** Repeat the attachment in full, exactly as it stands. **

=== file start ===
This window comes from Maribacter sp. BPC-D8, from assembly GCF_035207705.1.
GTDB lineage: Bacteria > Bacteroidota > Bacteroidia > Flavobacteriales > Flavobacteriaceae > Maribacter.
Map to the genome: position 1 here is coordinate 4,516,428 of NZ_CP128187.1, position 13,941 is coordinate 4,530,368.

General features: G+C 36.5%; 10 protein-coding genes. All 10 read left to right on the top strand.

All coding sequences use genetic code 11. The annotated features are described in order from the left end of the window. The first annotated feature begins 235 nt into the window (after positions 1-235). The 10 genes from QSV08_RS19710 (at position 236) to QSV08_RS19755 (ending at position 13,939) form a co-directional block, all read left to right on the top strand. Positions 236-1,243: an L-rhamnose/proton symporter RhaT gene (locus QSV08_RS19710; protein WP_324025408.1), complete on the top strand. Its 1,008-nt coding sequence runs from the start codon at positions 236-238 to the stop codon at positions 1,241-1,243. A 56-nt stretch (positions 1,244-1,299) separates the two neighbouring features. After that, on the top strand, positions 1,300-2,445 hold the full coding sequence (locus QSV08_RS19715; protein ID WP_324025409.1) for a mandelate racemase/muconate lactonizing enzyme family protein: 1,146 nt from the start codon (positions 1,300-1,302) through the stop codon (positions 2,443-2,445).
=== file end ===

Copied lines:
This window comes from Maribacter sp. BPC-D8, from assembly GCF_035207705.1.
GTDB lineage: Bacteria > Bacteroidota > Bacteroidia > Flavobacteriales > Flavobacteriaceae > Maribacter.
Map to the genome: position 1 here is coordinate 4,516,428 of NZ_CP128187.1, position 13,941 is coordinate 4,530,368.

General features: G+C 36.5%; 10 protein-coding genes. All 10 read left to right on the top strand.

All coding sequences use genetic code 11. The annotated features are described in order from the left end of the window. The first annotated feature begins 235 nt into the window (after positions 1-235). The 10 genes from QSV08_RS19710 (at position 236) to QSV08_RS19755 (ending at position 13,939) form a co-directional block, all read left to right on the top strand. Positions 236-1,243: an L-rhamnose/proton symporter RhaT gene (locus QSV08_RS19710; protein WP_324025408.1), complete on the top strand. Its 1,008-nt coding sequence runs from the start codon at positions 236-238 to the stop codon at positions 1,241-1,243. A 56-nt stretch (positions 1,244-1,299) separates the two neighbouring features. After that, on the top strand, positions 1,300-2,445 hold the full coding sequence (locus QSV08_RS19715; protein ID WP_324025409.1) for a mandelate racemase/muconate lactonizing enzyme family protein: 1,146 nt from the start codon (positions 1,300-1,302) through the stop codon (positions 2,443-2,445).